New York Times former editor and current columnist, Bill Keller, recently extolled the NHS’ Livermore Care Pathway in a column entitled, “How to Die.” He complimented the method of his father-in-law’s death in the UK, where doctors did not give him all options, and put him on a regimen of palliative care. Keller wondered why we don’t do something similar here.
Has Keller never heard of hospice care? Hospice allows patients to refuse life-extending treatment–based on informed consent, not doctor’s choice–and die naturally at home. Hospice nurses make house calls. Home care workers help with cleanliness. Volunteers provide what is needed. Social workers and chaplains are on the call. Too bad we are so behind the UK!
Not only that, but apparently unknown to Keller, the Pathway has sparked intense controversy on the other side of the Pond, some believing that it has become a means of forced shuffling of the elderly and no longer wanted off this mortal coil. The remarkable Melanie Phillips explains in her Daily Mail column:
One of its [the Pathway’s] ten ‘key messages’ is that it ‘neither hastens nor postpones death’. But, on the contrary, many examples have emerged where it has, indeed, been used to hasten death. Terminally ill patients have been heavily sedated and deprived of essential nutrients and fluids in order to make them die more quickly. And there are claims that it is increasingly being applied without the knowledge of patients’ families, and when such patients still have a chance of recovering for a few more precious weeks, months or even years of life.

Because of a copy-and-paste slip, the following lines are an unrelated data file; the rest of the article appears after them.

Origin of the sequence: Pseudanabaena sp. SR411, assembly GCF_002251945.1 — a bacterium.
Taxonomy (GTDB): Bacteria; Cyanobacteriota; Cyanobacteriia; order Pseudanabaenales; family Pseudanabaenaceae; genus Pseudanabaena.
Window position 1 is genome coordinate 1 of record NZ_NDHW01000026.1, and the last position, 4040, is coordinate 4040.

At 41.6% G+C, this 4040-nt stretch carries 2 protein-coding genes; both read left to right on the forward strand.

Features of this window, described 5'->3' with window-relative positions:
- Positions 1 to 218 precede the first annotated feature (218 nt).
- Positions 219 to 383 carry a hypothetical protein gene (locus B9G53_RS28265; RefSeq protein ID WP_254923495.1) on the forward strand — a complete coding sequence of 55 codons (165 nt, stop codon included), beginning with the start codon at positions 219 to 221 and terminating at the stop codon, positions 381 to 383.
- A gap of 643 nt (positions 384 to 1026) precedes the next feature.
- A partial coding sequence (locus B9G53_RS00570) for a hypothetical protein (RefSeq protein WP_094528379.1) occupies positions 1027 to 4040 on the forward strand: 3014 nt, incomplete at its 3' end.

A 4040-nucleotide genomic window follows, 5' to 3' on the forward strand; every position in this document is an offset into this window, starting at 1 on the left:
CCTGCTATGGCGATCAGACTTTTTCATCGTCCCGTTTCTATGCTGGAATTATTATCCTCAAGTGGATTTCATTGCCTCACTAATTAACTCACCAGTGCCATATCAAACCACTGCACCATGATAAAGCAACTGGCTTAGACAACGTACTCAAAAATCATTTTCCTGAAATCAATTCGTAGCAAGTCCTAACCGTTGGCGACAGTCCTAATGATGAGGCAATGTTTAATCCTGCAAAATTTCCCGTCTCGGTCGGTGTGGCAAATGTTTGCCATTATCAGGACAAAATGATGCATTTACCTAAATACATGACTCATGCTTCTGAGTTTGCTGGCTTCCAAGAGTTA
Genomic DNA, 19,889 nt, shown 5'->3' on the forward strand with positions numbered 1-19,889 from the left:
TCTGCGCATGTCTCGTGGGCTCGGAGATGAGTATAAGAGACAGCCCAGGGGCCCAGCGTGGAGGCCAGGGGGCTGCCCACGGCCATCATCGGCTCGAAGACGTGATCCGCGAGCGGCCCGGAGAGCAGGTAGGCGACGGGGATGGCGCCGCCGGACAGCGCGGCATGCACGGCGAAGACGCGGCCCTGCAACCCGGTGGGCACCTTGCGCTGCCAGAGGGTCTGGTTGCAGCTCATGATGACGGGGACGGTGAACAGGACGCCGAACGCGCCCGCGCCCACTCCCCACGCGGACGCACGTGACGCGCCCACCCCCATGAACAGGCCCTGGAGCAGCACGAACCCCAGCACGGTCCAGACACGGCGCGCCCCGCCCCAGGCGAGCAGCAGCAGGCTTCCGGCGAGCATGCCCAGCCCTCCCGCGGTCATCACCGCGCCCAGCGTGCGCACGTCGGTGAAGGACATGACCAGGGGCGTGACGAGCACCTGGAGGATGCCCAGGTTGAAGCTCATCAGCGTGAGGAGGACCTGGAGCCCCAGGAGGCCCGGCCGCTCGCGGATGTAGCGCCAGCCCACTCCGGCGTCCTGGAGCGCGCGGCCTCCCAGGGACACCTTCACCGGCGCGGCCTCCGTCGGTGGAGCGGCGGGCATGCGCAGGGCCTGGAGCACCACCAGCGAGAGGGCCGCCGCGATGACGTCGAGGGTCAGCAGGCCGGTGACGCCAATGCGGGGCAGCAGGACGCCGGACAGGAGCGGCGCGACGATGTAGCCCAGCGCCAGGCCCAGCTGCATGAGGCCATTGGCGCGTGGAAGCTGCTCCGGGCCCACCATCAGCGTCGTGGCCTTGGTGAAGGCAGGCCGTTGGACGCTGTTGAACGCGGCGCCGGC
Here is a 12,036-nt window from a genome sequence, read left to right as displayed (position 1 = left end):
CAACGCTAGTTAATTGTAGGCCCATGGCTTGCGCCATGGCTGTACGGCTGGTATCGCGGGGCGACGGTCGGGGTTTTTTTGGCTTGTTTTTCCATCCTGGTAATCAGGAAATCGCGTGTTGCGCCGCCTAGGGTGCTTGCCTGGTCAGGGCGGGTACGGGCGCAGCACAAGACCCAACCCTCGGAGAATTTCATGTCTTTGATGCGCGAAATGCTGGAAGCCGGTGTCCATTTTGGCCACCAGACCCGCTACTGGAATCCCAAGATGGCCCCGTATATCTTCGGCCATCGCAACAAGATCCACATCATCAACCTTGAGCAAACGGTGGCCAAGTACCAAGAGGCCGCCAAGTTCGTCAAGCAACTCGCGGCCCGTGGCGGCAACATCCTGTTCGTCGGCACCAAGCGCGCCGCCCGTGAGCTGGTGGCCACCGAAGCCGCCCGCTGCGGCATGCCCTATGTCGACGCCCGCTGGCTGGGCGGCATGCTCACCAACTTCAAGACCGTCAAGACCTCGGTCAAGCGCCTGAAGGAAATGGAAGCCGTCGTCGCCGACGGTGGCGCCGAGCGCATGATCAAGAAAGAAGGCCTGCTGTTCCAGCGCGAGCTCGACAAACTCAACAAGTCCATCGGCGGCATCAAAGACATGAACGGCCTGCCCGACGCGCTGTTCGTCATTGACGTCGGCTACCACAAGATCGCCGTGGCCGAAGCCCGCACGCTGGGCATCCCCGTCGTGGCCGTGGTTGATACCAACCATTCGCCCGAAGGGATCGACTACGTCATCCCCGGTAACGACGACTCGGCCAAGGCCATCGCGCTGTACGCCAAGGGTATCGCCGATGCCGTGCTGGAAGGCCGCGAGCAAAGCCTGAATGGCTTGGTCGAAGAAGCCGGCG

One report last year found that as many as 2,500 families were not even told that their relatives had been put on the LCP. In other cases, relatives have suddenly discovered that a ‘do not resuscitate’ notice has been issued against the wishes of patient and family. Professor Patrick Pullicino said doctors had turned the use of a controversial ‘death pathway’ into the equivalent of euthanasia of the elderly One cancer patient who had suffered a heart attack and been put on the LCP had all his tubes and drips removed, including hydrating fluids, on the false grounds that he was dying.
This isn’t paranoia or alarmism. My contacts in the UK echo Phillips’ concern. As I noted here two weeks ago, new protocols require two doctors to now sign off on putting a patient on the Pathway.
Phillips correctly points out that the Pathway was not developed to be a form of backdoor euthanasia, but rather, because too many families complained about their loves ones dying in pain. So, NHS bureaucrats reacted, issuing their bulletins promoting the Pathway, and that resulted in some doctors going too far in the other direction, and hence, the current mess.
That is what happens when bureaucracies are in control of health care: Clipboard checklist medicine. With Obamacare, we are in pronounced danger of following the NHS leader.
Keller would do well to read Phillips. He might learn something about the dangers of centralized control of healthcare and not be so dismissive of care for the dying in the USA.
LifeNews.com Note: Wesley J. Smith, J.D., is a special consultant to the Center for Bioethics and Culture. He writes at his blog, Secondhand Smoke.